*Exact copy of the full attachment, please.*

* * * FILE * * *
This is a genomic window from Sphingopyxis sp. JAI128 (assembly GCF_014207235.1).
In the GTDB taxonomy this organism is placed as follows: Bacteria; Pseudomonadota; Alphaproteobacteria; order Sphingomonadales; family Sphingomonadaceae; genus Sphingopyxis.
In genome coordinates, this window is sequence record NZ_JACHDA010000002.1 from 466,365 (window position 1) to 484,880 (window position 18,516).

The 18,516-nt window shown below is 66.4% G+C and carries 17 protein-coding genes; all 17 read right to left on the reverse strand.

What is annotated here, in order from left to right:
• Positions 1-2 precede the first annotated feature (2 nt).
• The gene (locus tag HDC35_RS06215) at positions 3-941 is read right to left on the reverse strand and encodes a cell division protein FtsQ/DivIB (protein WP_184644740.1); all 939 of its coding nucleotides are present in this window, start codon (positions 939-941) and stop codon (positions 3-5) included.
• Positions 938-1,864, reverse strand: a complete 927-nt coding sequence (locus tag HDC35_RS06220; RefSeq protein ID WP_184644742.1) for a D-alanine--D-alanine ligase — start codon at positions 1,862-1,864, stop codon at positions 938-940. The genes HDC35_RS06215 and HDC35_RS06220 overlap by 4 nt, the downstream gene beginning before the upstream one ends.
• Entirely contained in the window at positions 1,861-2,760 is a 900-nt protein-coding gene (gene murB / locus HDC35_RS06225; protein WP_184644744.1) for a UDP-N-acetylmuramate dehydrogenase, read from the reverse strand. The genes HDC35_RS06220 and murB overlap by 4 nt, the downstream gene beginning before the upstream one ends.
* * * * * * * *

This is a genomic window from Sphingopyxis sp. JAI128 (assembly GCF_014207235.1).
In the GTDB taxonomy this organism is placed as follows: Bacteria; Pseudomonadota; Alphaproteobacteria; order Sphingomonadales; family Sphingomonadaceae; genus Sphingopyxis.
In genome coordinates, this window is sequence record NZ_JACHDA010000002.1 from 466,365 (window position 1) to 484,880 (window position 18,516).

The 18,516-nt window shown below is 66.4% G+C and carries 17 protein-coding genes; all 17 read right to left on the reverse strand.

What is annotated here, in order from left to right:
• Positions 1-2 precede the first annotated feature (2 nt).
• The gene (locus tag HDC35_RS06215) at positions 3-941 is read right to left on the reverse strand and encodes a cell division protein FtsQ/DivIB (protein WP_184644740.1); all 939 of its coding nucleotides are present in this window, start codon (positions 939-941) and stop codon (positions 3-5) included.
• Positions 938-1,864, reverse strand: a complete 927-nt coding sequence (locus tag HDC35_RS06220; RefSeq protein ID WP_184644742.1) for a D-alanine--D-alanine ligase — start codon at positions 1,862-1,864, stop codon at positions 938-940. The genes HDC35_RS06215 and HDC35_RS06220 overlap by 4 nt, the downstream gene beginning before the upstream one ends.
• Entirely contained in the window at positions 1,861-2,760 is a 900-nt protein-coding gene (gene murB / locus HDC35_RS06225; protein WP_184644744.1) for a UDP-N-acetylmuramate dehydrogenase, read from the reverse strand. The genes HDC35_RS06220 and murB overlap by 4 nt, the downstream gene beginning before the upstream one ends.